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Posts Tagged ‘Toni MOrrison’

Philosophy Turns Violent, and Other News

September 17, 2013 | by

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  • During an argument over the works of Immanuel Kant, a Russian man was shot in the head. He is, shockingly, not seriously hurt, but the shooter faces up to a decade in jail for “intentional infliction of bodily harm.”
  • The distinguished poet Graham Nunn—former artistic director of the Queensland Poetry Festival—has apologized for serial plagiarism. After getting caught.
  • James Patterson: “I’m going to give away $1 million in the next twelve months or so, to help independent book stores. We’re making this big transition right now to ebooks, and that’s fine and good, and terrific, and wonderful, but, we’re not doing it in an organized, sane, civilized way. What’s happening right now is, a lot of book stores are disappearing, a lot of libraries are disappearing or they’re not being funded. School libraries aren’t being funded. This is not a good thing. It used to be you could go to your drugstore, you’d find books everywhere.”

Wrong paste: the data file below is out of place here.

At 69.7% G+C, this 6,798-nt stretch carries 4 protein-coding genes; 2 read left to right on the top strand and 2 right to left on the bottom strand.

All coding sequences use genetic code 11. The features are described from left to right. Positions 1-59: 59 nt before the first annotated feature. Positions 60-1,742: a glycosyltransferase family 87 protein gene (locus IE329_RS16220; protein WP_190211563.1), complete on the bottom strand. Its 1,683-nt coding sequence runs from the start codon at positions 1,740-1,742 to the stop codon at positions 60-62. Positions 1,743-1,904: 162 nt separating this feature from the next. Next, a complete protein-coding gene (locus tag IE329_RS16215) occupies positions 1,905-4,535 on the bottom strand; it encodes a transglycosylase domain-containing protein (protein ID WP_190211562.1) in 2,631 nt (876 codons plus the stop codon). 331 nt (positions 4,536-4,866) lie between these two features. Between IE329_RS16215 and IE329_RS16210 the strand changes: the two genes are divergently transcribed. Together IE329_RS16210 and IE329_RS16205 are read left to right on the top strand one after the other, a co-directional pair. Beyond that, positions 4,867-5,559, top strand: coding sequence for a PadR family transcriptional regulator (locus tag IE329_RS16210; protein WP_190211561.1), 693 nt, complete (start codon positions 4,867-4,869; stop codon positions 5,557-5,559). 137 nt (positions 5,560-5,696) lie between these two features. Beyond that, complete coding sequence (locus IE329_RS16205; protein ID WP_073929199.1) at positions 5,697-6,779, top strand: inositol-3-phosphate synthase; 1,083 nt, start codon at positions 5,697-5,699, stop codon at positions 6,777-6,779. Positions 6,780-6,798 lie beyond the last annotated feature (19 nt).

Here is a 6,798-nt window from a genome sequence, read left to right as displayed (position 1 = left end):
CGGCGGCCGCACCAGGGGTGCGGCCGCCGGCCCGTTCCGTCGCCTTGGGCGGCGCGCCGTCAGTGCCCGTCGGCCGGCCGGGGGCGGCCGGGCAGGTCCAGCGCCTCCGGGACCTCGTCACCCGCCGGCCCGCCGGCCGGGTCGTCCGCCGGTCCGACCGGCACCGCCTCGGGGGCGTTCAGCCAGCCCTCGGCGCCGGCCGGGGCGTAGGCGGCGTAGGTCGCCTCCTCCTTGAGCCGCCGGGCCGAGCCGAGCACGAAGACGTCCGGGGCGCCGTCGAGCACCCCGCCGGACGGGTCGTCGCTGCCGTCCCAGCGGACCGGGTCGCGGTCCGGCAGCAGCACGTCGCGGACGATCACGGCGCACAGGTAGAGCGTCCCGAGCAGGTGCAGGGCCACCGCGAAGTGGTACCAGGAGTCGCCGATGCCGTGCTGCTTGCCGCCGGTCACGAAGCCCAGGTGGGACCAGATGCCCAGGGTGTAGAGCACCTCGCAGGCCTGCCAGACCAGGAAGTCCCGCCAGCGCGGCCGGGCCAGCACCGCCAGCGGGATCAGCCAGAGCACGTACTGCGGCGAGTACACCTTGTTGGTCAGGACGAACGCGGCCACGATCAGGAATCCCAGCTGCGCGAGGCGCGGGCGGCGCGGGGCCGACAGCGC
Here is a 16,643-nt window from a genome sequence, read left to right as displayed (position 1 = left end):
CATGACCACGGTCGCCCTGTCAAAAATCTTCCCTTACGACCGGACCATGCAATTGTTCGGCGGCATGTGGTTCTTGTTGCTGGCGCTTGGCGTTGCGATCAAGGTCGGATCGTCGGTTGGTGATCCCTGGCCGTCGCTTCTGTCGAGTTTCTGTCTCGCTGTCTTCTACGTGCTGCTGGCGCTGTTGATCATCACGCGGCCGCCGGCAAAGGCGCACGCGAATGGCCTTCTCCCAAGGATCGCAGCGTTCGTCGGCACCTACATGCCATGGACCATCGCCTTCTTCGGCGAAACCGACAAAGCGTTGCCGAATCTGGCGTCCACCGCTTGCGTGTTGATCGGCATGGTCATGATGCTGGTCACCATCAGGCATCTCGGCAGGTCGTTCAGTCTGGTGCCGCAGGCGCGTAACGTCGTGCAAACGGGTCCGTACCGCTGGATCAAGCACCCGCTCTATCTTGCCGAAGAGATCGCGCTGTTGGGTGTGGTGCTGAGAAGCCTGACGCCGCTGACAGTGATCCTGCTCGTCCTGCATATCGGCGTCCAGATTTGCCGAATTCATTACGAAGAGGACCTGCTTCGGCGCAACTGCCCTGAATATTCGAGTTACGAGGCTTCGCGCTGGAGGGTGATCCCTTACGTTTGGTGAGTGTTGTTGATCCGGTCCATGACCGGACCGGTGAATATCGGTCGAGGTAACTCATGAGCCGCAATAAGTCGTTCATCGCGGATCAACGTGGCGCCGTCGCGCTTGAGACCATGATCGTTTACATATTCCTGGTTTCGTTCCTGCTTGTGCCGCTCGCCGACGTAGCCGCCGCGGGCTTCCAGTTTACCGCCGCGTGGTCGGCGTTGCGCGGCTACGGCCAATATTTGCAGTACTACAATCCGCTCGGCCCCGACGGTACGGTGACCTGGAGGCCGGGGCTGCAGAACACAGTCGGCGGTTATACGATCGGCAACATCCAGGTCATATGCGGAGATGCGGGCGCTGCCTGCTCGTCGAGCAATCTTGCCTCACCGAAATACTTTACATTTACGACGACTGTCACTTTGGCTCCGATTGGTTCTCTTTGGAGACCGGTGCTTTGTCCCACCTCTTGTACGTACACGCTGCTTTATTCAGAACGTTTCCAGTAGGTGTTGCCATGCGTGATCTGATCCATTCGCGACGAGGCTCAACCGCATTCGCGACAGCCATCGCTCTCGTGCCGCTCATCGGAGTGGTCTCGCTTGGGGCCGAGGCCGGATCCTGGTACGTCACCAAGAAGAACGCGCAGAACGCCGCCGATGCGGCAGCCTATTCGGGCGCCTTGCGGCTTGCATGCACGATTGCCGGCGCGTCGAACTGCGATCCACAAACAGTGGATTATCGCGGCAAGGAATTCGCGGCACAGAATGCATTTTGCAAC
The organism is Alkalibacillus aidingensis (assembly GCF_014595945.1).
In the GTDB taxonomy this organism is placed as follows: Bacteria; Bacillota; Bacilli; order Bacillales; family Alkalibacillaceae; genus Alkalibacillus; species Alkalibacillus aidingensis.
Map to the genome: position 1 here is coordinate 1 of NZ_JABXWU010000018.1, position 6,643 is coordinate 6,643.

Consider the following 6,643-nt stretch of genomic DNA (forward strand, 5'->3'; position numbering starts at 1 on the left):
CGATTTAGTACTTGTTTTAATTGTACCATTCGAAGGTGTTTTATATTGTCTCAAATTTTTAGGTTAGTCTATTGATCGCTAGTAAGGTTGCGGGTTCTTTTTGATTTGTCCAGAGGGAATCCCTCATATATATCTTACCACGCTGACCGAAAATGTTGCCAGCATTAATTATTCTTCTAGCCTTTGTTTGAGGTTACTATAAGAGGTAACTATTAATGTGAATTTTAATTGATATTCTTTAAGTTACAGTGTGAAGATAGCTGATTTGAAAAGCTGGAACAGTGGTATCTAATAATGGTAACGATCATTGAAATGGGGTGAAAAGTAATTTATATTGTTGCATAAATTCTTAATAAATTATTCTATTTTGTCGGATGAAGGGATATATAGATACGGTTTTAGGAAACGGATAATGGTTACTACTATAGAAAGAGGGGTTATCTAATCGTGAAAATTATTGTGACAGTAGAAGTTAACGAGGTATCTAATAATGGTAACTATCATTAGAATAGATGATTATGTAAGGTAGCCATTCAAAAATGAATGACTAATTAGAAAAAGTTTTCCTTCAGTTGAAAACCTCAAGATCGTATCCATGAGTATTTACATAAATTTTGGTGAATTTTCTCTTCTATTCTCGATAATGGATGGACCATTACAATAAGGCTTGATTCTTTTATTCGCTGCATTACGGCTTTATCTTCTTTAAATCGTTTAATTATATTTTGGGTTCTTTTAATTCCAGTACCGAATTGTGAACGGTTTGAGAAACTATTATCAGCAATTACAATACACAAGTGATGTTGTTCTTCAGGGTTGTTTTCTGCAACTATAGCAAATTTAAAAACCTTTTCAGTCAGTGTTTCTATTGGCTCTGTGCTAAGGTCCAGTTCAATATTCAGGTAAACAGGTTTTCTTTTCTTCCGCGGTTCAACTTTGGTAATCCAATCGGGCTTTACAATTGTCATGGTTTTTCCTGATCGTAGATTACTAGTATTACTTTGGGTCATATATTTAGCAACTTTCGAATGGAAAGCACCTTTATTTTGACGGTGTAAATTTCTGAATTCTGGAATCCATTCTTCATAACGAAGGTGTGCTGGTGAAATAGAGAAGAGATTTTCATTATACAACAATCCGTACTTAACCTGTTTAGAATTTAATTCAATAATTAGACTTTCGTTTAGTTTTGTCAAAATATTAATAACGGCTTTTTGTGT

• The president of the Ohio board of education is calling for the ban of The Bluest Eye by native daughter Toni Morrison. Debe Terhar calls the 1970 novel “pornographic.” Says Morrison, “I resent it … I mean if it’s Texas or North Carolina as it has been in all sorts of states. But to be a girl from Ohio, writing about Ohio having been born in Lorain, Ohio. And actually relating as an Ohio person, to have the Ohio, what—Board of Education? —is ironic at the least.”
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    Digital Book Signings, and Other News

    February 27, 2013 | by

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  • “Why do so many novels get adapted into screenplays at all, when their essential quality, the persuasive and enthralling power of prose, always must be stripped—and the final product is always left in some state of diminishment?” Ian Crouch on that modern institution, the miniseries. 
  • At three P.M., Toni Morrison is conducting a “digital book signing.” (Really more of a Google hangout, but still.)